The increase in fires is yet another issue entwined closely with Bolsonaro. According to Carlos Nobre, a Senior researcher with the Institute for Advanced Studies at the University of Sao Paolo, the fires are actively encouraged by the government. In an interview with Deutsche Welle, he says Bolsonaro is making almost daily statements encouraging ranchers and others to brazen their development of the Amazon.
Fire is already a traditional part of tropical agriculture in the Amazonian region. Farmers light fires seasonally, waiting until the dry season to clear the area for their cattle graze in. The ashes from the burnt trees are used as fertiliser for the soil. When the rainy season returns, there’s grass for the cattle, left by the nutrients in the ashes.
Ane Alencar, the scientific director of Brazilian NGO IPAM (Institute of Environmental Research in Amazonia) said: “These are not wildfires, but rather fires set by people seeking to create cattle ranches, intentionally ignited during the dry season each year.”
Some regions are also organising ‘fire days’ to take advantage of the weaker enforcement by authorities, according to a local newspaper.
Poirer said that compared to previous years, the destruction this year is ‘unprecedented’.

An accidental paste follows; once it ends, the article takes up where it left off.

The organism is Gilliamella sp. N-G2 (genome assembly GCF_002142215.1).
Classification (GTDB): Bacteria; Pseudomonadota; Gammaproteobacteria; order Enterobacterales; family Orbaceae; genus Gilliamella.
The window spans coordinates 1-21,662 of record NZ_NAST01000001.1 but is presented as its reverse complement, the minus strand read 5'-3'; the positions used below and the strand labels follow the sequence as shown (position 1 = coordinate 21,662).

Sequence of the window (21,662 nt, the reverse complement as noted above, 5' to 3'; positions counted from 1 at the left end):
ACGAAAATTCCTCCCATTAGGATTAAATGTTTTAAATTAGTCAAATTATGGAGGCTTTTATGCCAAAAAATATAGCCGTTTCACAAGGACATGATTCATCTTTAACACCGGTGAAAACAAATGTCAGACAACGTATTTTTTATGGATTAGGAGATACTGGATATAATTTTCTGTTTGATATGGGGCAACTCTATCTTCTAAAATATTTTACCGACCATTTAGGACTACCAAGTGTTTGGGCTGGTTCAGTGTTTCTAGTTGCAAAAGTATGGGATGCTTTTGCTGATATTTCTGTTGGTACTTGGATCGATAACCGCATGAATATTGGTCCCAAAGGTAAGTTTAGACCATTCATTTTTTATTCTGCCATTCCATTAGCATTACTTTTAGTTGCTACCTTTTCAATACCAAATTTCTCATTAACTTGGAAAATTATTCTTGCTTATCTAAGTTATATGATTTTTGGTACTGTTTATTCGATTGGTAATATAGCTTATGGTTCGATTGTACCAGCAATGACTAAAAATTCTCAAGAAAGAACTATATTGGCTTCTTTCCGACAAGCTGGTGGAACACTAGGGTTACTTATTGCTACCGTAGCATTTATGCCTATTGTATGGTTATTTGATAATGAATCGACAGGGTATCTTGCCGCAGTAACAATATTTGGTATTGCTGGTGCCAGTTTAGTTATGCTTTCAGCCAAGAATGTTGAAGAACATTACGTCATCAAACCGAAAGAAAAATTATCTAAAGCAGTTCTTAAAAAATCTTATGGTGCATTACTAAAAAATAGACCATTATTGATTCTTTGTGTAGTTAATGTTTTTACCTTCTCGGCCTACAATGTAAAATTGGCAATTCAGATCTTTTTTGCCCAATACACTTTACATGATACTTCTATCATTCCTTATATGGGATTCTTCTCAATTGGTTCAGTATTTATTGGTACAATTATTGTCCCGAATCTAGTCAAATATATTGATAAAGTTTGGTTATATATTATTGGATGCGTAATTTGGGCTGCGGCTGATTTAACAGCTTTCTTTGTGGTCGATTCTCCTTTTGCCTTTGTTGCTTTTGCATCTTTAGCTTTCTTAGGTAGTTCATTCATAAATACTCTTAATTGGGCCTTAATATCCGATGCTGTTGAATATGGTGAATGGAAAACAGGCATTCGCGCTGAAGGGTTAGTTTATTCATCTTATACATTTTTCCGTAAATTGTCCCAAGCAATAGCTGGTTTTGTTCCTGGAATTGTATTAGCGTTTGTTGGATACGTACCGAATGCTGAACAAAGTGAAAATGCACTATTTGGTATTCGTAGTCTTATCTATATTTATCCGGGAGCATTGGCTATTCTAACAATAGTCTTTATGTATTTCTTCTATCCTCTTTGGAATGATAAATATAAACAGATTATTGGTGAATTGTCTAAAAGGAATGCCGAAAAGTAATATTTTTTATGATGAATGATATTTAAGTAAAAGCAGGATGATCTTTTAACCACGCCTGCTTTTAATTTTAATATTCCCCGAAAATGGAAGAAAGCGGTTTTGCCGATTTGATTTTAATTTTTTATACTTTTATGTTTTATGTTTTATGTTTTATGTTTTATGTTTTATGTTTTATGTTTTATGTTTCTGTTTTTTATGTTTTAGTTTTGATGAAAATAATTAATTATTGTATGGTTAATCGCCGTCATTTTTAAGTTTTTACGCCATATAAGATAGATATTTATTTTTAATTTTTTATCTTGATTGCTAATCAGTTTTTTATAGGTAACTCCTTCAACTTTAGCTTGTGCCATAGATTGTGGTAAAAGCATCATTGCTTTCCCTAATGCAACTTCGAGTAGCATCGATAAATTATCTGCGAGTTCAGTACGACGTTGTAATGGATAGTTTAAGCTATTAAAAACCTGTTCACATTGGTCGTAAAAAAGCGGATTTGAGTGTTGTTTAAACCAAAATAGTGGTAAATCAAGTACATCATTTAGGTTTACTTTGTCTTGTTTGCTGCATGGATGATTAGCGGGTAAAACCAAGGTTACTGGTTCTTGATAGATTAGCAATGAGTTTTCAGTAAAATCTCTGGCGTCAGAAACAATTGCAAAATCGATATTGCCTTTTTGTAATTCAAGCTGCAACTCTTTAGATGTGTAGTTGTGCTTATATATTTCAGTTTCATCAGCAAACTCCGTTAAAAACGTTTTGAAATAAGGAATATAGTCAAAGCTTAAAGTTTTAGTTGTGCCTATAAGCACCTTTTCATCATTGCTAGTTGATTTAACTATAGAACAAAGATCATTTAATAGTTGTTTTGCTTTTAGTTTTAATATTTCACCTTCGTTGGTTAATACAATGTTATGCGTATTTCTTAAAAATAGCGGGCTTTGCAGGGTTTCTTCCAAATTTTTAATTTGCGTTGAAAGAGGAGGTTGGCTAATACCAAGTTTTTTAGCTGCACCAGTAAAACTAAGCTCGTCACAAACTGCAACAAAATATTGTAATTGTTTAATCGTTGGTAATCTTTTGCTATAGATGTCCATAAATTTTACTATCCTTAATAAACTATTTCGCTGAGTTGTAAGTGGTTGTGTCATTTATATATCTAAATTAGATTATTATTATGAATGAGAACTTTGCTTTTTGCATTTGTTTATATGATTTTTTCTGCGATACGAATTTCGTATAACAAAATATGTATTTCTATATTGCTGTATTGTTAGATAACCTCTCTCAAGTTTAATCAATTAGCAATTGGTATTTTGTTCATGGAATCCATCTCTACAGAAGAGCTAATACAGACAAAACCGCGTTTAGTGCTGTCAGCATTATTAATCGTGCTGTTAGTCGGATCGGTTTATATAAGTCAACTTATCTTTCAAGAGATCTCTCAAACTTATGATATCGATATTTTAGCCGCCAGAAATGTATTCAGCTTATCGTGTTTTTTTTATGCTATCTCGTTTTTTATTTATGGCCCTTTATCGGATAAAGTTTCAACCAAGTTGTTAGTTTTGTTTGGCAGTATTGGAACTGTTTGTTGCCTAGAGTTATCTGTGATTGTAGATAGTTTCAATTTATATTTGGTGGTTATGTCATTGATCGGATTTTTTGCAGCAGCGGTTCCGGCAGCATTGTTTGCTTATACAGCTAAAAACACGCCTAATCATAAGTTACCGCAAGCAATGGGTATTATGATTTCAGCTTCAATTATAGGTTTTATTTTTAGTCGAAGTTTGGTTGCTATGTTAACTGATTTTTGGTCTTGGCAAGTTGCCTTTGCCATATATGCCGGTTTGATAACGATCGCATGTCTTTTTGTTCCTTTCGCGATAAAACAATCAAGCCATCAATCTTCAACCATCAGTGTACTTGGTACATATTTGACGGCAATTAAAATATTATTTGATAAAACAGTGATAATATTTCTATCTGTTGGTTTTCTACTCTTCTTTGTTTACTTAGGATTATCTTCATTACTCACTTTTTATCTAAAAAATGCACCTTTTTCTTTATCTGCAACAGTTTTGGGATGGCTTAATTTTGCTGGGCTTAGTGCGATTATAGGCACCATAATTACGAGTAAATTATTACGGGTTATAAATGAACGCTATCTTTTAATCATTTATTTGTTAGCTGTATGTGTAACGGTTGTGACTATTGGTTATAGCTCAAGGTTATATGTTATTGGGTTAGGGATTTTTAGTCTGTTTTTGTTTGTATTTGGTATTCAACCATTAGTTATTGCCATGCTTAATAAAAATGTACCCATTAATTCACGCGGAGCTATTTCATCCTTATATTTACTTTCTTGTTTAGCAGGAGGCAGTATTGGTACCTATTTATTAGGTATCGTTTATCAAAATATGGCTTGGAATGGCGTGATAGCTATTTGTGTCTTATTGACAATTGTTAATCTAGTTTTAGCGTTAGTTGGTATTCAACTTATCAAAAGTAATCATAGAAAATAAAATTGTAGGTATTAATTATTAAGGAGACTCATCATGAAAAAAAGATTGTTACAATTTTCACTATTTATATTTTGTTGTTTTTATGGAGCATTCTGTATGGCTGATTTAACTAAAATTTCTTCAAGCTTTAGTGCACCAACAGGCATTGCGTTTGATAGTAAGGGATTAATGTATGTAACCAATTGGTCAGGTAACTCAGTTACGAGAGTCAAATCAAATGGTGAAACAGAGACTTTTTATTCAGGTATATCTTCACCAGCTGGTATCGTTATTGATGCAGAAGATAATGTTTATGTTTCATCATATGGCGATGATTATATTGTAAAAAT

Bolsonaro has a huge problem with indigenous people
Since he took office, Bolsonaro has made a number of racist and offensive remarks towards the Amazonian indigenous people.
“Bolsonaro’s no good. He wants to destroy the lot of us, bomb our villages. That’s the news I heard.” Indigenous leader Raimundo Kanamari told The Guardian in late July.
Campaigners for indigenous rights think that under Bolsonaro, indigenous communities face their biggest threat since five decades ago when military rulers bulldozed highways through the region.
The stakes are particularly high for Javari Valley, a ‘balloon-shaped sweep of rainforests and rivers thought to house 16 lost tribes living in voluntary isolation, according to The Guardian. Ewerton Marubo, a leader from the Javari Valley indigenous community, said that its 6000 inhabitants were ‘bracing for a new era of ruin’. The tribes are currently holding emergency summits to discuss how to defend their territory.